England’s Premier League said it was drawing up a new owners’ charter designed to avoid future attempts to join a breakaway European Super League (ESL) as police launched an investigation into the protest that caused the postponement of Manchester United’s match against Liverpool.
Fans invaded Old Trafford and ran onto the pitch Sunday as part of a demonstration against United’s owners, the US-based Glazer family. Greater Manchester Police said one of their officers required emergency hospital treatment.
Anger towards the Glazers has been reignited by United’s part in the failed ESL project, which collapsed within 48 hours last month after a backlash from fans, players, governments and governing bodies. The ESL sought to guarantee top level European football for 15 founder members every season without the need to qualify on the pitch.
There have been calls for all six English clubs involved in the formation of the ESL — Arsenal Chelsea, Liverpool, Manchester United, Manchester City and Tottenham Hotspur — to face points penalties.
The Premier League said yesterday it was “determined” to “hold those clubs accountable for their decisions and actions”. It also announced plans for a new charter, with all club owners signing up to a rule “committing them to the core principles” of the league, with breaches punished by “significant” sanctions.
“The events of the last two weeks have challenged the foundations and resolve of English football,” the Premier League added. “These measures are designed to stop the threat of breakaway leagues in the future.”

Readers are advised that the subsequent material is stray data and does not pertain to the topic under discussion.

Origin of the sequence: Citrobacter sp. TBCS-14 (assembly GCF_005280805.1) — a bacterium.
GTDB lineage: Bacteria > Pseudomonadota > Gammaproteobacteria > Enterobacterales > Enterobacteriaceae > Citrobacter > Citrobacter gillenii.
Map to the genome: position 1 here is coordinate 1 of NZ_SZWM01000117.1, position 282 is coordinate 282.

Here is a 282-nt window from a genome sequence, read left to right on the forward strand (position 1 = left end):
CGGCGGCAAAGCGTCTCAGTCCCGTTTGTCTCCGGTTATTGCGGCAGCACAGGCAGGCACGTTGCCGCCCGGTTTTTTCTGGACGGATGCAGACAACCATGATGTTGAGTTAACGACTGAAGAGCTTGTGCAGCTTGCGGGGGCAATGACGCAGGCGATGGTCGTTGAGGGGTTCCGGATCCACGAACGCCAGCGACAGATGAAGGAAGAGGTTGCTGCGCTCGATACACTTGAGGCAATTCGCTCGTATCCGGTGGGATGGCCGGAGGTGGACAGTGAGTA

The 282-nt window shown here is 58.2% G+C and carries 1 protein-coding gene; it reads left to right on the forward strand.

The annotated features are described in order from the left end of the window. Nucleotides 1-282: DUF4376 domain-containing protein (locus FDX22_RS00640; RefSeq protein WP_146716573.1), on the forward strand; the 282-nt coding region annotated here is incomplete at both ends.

British Prime Minister Boris Johnson, speaking yesterday during a campaign visit to the north-east English town of Hartlepool, where there is a parliamentary by-election on May 6, said: “I don’t think it’s a good idea to have disruptive behaviour, demonstrations of that kind.
“But on the other hand, I do understand people’s strength of feeling. And I think that it’s a good thing that we have been able to do things that make it pretty clear that the European Super League is not going to be appreciated by the people of this country, or by this government.”
Hundreds of fans managed to make their way into the ground, chanting “we want Glazers out”. Large numbers of supporters had also gathered outside the stadium and there were clashes with police as they moved to disperse the crowd, with objects thrown at officers and horses.
Two officers were injured, with one “attacked with a bottle and sustaining a significant slash wound to his face, requiring emergency hospital treatment”, according to a Greater Manchester Police statement.
A United statement issued yesterday said reports protestors had been able to access the stadium and pitch via a gate opened by club staff were “completely incorrect”. United said what had happened was that some protestors had broken through security barriers before eventually opening an external door that let others through to the concourse area and the pitch, with another breach occurring when the door of a disability access lift was smashed.
The statement said the “majority of our fans have and will condemn criminal damage, along with any violence towards club staff, police or other fans”. But while United said they did not want peaceful demonstrators punished, they insisted they would work with police to identify those involved in criminal activity and would impose their “own sanctions” on any season ticket-holder or member identified.
Nevertheless, United stressed they “remain committed to dialogue and engagement with our fans through the Fans Forum and other appropriate channels”. Manchester City could have been crowned Premier League champions on Sunday had United lost the match. The Premier League said a new date for the match would be announced “in due course”.
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